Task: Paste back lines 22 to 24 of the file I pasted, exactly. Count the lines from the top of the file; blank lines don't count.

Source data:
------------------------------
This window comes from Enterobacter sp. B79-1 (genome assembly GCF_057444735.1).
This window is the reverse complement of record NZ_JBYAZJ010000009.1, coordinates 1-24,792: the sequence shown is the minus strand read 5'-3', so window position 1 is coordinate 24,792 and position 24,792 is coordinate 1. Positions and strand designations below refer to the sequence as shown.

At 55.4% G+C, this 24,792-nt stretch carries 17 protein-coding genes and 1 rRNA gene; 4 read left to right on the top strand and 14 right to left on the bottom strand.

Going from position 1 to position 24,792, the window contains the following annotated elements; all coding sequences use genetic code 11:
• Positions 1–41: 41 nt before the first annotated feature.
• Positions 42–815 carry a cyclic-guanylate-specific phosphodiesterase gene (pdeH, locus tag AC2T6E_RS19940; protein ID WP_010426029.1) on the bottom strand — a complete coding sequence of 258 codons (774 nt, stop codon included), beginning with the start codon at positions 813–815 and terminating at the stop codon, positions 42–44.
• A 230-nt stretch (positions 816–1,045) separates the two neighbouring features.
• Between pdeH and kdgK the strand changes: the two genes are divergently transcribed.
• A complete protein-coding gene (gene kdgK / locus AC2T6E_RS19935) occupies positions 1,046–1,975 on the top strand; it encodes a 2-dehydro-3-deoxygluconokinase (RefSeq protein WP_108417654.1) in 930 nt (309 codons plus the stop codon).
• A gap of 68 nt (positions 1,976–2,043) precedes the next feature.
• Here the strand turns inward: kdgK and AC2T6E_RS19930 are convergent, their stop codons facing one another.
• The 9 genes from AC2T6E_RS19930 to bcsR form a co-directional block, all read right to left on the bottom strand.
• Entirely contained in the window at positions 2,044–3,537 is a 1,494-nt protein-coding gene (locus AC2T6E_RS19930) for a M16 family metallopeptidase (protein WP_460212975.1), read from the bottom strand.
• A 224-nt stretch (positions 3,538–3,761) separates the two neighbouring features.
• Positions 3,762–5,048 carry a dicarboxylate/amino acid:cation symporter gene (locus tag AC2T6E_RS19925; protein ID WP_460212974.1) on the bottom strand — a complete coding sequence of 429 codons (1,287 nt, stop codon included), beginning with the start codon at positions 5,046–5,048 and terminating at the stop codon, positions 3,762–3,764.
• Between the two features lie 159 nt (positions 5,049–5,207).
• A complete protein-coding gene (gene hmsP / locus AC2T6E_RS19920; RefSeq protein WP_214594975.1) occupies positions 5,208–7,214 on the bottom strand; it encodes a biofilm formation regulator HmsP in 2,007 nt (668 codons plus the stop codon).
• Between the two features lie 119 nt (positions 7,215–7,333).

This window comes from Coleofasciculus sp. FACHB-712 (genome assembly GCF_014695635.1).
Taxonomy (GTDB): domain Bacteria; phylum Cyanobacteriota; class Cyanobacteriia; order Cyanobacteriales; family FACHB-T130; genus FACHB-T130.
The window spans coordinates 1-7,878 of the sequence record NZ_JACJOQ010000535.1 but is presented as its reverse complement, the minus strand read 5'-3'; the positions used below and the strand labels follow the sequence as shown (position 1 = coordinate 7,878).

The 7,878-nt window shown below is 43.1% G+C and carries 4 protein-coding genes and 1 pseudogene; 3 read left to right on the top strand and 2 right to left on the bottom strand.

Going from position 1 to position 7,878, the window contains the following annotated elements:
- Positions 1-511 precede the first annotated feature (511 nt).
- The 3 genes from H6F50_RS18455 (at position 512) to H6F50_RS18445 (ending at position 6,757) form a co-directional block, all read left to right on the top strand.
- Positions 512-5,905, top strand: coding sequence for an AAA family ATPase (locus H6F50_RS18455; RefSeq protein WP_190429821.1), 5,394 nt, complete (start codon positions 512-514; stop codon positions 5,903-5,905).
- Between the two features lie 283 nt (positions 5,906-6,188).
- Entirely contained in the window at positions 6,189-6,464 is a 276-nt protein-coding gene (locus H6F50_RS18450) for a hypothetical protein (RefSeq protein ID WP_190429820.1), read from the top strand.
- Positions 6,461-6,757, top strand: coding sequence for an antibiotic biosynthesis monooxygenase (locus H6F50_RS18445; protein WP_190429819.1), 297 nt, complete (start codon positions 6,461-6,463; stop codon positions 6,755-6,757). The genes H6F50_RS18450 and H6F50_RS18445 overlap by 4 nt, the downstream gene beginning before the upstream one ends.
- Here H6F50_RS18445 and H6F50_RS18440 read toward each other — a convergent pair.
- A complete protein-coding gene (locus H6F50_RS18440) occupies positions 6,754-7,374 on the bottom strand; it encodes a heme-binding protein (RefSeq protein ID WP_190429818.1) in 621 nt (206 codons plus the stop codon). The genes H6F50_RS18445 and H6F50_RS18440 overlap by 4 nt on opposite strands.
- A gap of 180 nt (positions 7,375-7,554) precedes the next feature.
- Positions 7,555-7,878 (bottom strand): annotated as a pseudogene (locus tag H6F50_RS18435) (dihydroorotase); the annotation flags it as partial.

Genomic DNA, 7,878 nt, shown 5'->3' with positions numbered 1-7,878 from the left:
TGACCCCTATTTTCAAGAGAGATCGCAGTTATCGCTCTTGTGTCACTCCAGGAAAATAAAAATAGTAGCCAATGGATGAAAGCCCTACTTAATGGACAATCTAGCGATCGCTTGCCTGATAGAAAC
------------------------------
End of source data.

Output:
The 7,878-nt window shown below is 43.1% G+C and carries 4 protein-coding genes and 1 pseudogene; 3 read left to right on the top strand and 2 right to left on the bottom strand.

Going from position 1 to position 7,878, the window contains the following annotated elements:
- Positions 1-511 precede the first annotated feature (511 nt).